The Case for Authentic Learning
It was John Dewey who created the notion of “learning by doing.” His famous line was, “Education is not preparation for life: Education is life itself.” And years later it was Jerome Bruner who stated that it wasn’t enough to learn, say, history. The more successful approach would be to teach students to think like a historian. The ideas of these education philosophers, and others such as Johann Pestalozzi, are making something of reappearance in the call for more authentic learning experiences in an age of extensive testing. Authentic learning could be defined as learning that involves real-world tasks and problems. Testing, and the preparation for it, would be seen as decidedly un-authentic. Overemphasis on testing and test preparation was recently called “a perversion of what was intended” by outgoing Texas Commissioner of Education Robert Scott.
There is a real desire among many teachers to move away from rote learning. The flipped classroom, in which students receive direct instruction at times other than class time, reserves teachers’ time with students for more authentic activities, such as projects or simulations. Organizations such as Future Problem Solving Program International and National History Day provide formats and competitions for students to hone their skills and create authentic products.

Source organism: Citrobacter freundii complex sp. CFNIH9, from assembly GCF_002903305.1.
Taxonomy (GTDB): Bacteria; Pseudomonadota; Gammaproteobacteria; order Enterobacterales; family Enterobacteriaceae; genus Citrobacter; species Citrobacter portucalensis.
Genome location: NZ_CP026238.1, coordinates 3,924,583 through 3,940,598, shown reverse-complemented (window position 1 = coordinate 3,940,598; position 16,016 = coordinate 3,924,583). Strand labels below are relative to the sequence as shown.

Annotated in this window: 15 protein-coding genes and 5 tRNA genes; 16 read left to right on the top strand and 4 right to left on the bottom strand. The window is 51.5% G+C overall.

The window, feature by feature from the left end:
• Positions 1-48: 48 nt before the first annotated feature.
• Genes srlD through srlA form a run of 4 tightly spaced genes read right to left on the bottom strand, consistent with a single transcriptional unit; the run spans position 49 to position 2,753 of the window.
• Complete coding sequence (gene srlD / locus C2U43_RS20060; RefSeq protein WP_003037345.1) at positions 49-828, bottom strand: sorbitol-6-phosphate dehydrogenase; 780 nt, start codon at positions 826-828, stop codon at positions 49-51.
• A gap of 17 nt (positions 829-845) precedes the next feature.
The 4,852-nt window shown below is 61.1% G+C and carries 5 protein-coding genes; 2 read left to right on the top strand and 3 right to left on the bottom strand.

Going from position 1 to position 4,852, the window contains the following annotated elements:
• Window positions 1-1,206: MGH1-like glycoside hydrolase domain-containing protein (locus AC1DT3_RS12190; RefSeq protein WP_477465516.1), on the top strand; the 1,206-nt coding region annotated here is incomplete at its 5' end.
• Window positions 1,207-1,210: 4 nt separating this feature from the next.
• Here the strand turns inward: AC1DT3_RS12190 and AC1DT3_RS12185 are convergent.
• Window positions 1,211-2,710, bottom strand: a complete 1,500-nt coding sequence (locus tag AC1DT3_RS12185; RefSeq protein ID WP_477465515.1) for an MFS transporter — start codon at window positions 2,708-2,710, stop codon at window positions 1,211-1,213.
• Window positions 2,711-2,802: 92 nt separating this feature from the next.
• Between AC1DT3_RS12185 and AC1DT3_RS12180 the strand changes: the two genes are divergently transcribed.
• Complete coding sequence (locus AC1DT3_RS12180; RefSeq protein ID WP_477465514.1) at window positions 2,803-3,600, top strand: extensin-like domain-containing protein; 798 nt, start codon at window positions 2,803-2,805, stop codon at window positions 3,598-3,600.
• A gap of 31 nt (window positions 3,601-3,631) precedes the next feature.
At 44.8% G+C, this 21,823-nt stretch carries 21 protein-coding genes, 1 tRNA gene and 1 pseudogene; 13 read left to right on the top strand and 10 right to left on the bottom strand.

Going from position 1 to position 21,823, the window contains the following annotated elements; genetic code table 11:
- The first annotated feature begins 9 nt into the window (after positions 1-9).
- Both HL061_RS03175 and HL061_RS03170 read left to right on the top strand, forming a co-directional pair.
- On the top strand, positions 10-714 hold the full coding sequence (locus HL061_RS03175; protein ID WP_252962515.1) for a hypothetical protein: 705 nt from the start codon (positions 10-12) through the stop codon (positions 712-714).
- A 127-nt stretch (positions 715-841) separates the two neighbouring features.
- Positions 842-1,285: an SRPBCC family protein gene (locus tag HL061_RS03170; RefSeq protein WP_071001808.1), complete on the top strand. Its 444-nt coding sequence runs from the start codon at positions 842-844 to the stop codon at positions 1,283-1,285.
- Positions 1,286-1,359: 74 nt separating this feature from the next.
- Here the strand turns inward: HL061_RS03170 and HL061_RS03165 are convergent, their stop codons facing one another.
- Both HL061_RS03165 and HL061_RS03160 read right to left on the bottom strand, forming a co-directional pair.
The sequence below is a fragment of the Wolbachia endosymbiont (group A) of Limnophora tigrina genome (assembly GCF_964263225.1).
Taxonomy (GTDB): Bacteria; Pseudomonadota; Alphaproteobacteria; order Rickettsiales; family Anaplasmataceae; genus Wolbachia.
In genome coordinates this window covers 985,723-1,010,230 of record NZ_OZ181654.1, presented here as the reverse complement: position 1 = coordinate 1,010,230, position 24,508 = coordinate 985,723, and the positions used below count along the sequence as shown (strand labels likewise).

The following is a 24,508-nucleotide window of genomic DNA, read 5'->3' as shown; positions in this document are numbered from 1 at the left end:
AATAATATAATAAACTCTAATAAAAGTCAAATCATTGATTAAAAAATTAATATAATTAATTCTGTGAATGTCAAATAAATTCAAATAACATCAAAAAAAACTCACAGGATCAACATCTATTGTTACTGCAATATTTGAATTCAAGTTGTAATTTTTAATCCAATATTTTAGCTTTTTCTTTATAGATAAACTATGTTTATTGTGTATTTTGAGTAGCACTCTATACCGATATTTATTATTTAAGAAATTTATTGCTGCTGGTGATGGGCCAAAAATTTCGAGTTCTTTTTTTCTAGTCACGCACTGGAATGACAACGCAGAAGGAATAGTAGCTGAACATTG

To find out more about authentic learning, read this white paper by Marilyn Lombardi, which lays out a thorough overview of authentic learning for the 21st century. Also, you can check out this on-demand webinar on authentic learning with noted education consultant Dayna Laur who will guide you through the basics of authentic learning with lots of examples for all levels of students.
Teachers: What’s your take on authentic learning? Are you incorporating opportunities for your students to experience authentic learning in your classroom? If so, we want to hear about it in the comment section!
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